There seems to be a raft of ‘radicalism’ around at the moment – we’re waiting to see if the Labour Party will return to socialist roots, and in the publishing world the phrase ‘post-capitalism’ has not just been borne, it’s become trendy. And here’s the rub. Is it all just so much ‘trending’ for the usual suspects? Or is there some depth to any of it?
This new fashion for anti-capitalism (since that’s surely what this post-capitalism stuff is) amongst the political/ethical fashionistas is probably well intentioned but it seems somewhat naïve. And sometimes hypocritical.
I was recently alerted via a Facebook Post (where else?) to this book:
Economics After Capitalism : A Guide to the Ruins and a Road to the Future
By Derek Wall and I’d really like to read it. But it’s £14.99 and the ebook version is an eye-wateringly unjustifiable £14.24. But if you think that’s bad... when looking for a cheaper version I noted that you can also pay £50 to own this book in Hardback. NO WAY!!!
The fact that the publishers of this book are prepared to pimp it out at these prices makes me NOT want to read what it says. Talk about reverse psychology! Thus one totally incensed radical has to resort to ‘ranting’ on McRenegades rather than reading a book that might well have something interesting to offer. But I’m guessing capitalism won’t have been overthrown before this book makes it into the library system so I’ll just wait my turn to read it for free.
I have read, and you may remember reviewed, PostCapitalism: A Guide to Our Future by Paul Mason, for which I did shell out nearly £15 in Hardback, incensed by the ebook edition price of £8.54. While heftily unacceptable, this still looks like a bargain compared to Wall’s book.
In my opinion it’s a good book. One that many people should read, not just the intellectual elite. But you don’t need any kind of degree in economics (and indeed I don’t have one) to work out that until these people can get their books out there at a price that might be acceptable to other readers than the intelligentsia, I don’t see how we can take them and their ideas seriously. It’s all so much talk. And as my good friend Mr Ernesto de la Serna Guevara said on more than one occasion ‘words that do not match actions are unimportant’ (of course he said it in Spanish.)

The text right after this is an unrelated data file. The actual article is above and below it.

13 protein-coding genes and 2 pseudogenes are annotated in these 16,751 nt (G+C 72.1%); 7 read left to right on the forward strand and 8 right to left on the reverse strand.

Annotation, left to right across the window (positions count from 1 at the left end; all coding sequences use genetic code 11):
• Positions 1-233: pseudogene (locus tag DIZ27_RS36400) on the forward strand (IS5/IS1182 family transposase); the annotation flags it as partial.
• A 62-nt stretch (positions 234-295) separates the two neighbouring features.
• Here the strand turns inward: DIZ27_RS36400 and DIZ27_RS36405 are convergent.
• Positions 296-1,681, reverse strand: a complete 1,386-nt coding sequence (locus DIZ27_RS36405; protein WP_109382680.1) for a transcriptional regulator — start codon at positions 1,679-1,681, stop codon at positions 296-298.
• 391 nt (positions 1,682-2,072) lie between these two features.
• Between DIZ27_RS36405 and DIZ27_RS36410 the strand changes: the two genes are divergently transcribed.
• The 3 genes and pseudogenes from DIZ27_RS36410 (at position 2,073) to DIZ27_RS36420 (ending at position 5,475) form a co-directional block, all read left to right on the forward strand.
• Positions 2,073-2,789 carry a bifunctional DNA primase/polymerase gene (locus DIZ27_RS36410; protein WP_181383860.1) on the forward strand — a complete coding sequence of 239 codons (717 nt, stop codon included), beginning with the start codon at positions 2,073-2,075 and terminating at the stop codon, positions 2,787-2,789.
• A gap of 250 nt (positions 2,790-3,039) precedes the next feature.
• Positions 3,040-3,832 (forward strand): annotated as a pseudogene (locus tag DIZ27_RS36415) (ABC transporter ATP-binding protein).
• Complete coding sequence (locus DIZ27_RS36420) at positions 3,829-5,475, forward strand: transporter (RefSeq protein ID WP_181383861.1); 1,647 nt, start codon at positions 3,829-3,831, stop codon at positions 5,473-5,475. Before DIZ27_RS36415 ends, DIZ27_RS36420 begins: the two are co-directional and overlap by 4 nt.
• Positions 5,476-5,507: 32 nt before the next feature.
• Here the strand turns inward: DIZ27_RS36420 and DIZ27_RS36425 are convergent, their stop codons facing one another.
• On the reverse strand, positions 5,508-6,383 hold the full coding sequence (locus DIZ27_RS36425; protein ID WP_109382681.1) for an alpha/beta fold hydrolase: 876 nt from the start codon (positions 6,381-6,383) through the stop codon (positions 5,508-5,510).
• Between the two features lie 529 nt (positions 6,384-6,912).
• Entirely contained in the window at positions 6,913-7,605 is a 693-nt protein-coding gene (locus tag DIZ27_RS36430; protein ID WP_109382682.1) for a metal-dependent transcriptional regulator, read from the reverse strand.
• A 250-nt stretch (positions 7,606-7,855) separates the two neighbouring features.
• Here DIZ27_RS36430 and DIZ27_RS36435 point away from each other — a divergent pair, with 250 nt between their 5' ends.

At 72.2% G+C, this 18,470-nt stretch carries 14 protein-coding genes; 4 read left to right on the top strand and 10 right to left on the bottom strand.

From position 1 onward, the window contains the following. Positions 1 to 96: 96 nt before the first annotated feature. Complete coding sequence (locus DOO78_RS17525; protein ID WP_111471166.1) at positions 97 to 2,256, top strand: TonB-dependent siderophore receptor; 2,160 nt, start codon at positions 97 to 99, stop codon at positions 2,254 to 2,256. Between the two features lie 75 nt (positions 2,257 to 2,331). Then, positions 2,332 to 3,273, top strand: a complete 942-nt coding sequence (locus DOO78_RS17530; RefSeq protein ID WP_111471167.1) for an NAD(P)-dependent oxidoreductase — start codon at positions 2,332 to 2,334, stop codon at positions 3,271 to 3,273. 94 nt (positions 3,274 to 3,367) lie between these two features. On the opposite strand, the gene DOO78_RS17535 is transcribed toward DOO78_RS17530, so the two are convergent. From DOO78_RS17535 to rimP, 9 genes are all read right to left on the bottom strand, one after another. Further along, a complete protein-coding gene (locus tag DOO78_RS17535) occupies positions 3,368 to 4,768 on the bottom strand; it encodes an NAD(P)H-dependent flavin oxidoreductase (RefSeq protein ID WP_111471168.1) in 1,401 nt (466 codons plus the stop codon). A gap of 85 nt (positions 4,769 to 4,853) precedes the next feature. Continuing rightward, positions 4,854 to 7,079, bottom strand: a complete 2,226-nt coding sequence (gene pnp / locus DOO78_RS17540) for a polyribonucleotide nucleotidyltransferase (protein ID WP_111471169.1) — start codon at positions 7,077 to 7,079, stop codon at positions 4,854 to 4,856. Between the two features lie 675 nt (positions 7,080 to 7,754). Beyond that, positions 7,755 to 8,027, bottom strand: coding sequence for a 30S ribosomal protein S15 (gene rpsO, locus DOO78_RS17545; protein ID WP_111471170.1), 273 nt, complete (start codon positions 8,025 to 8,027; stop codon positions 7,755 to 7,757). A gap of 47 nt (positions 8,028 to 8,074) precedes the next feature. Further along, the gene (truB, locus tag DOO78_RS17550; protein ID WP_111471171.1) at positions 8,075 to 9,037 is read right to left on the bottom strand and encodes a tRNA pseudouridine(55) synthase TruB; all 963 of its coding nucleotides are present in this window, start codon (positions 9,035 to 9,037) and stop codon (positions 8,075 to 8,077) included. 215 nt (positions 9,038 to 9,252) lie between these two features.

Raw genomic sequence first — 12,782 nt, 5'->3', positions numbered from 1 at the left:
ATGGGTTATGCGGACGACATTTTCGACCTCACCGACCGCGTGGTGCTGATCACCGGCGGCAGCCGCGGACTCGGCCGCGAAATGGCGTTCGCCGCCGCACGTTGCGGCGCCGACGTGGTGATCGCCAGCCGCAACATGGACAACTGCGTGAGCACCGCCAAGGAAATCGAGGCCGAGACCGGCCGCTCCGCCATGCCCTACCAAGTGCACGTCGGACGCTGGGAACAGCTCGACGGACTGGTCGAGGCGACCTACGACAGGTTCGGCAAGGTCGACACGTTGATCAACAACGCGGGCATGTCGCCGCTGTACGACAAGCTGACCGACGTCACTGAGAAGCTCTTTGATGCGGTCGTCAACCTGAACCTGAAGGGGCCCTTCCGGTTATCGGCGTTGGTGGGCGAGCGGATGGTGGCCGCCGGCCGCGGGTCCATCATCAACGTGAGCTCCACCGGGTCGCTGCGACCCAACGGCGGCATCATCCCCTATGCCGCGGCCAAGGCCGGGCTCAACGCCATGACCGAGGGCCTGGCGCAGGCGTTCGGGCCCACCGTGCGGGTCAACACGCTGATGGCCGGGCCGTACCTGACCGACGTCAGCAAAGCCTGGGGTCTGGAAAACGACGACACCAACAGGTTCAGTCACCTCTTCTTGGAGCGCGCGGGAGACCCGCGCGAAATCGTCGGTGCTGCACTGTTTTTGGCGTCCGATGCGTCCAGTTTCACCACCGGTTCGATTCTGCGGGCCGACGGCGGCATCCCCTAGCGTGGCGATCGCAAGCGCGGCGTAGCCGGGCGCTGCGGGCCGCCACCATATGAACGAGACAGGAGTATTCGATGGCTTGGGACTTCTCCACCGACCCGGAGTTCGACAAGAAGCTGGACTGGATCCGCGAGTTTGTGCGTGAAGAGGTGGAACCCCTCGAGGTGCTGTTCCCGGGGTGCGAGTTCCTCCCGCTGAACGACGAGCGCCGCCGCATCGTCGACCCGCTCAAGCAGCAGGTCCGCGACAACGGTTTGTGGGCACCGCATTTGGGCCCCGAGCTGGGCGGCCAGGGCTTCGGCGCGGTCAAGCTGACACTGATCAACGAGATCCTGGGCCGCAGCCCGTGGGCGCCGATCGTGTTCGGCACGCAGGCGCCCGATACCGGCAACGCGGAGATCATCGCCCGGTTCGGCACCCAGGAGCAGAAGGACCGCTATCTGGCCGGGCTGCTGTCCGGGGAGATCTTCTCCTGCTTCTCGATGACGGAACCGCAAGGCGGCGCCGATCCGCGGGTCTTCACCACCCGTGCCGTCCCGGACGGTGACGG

It’s also clear (from my reading of Mason and reviews of Wall) that the authors don’t have the answers to the problem. You’re paying £30 for opinions then. Not everyone can afford to do this – after all, social media is awash with free opinion now, isn’t it? And though social media may be full of ill formed opinion, we can’t blame folk for not stepping outside of the ‘free’ comfort zone if they have to pay £15 a time for the opinion of others.
One of the strengths of the books is not that they give us a clear solution, but that they state the problems and shift the buck to us to work out how we can practically make this thing happen. This is a good strategy, but only if they get the message out much more broadly. You can’t preach grassroots change without being accessible to the grassroots. Which suggests to me that this whole post-capitalist fashion is at worst just an exercise for the Big Voices, and at best shows their complete lack of understanding of how the rest of us live.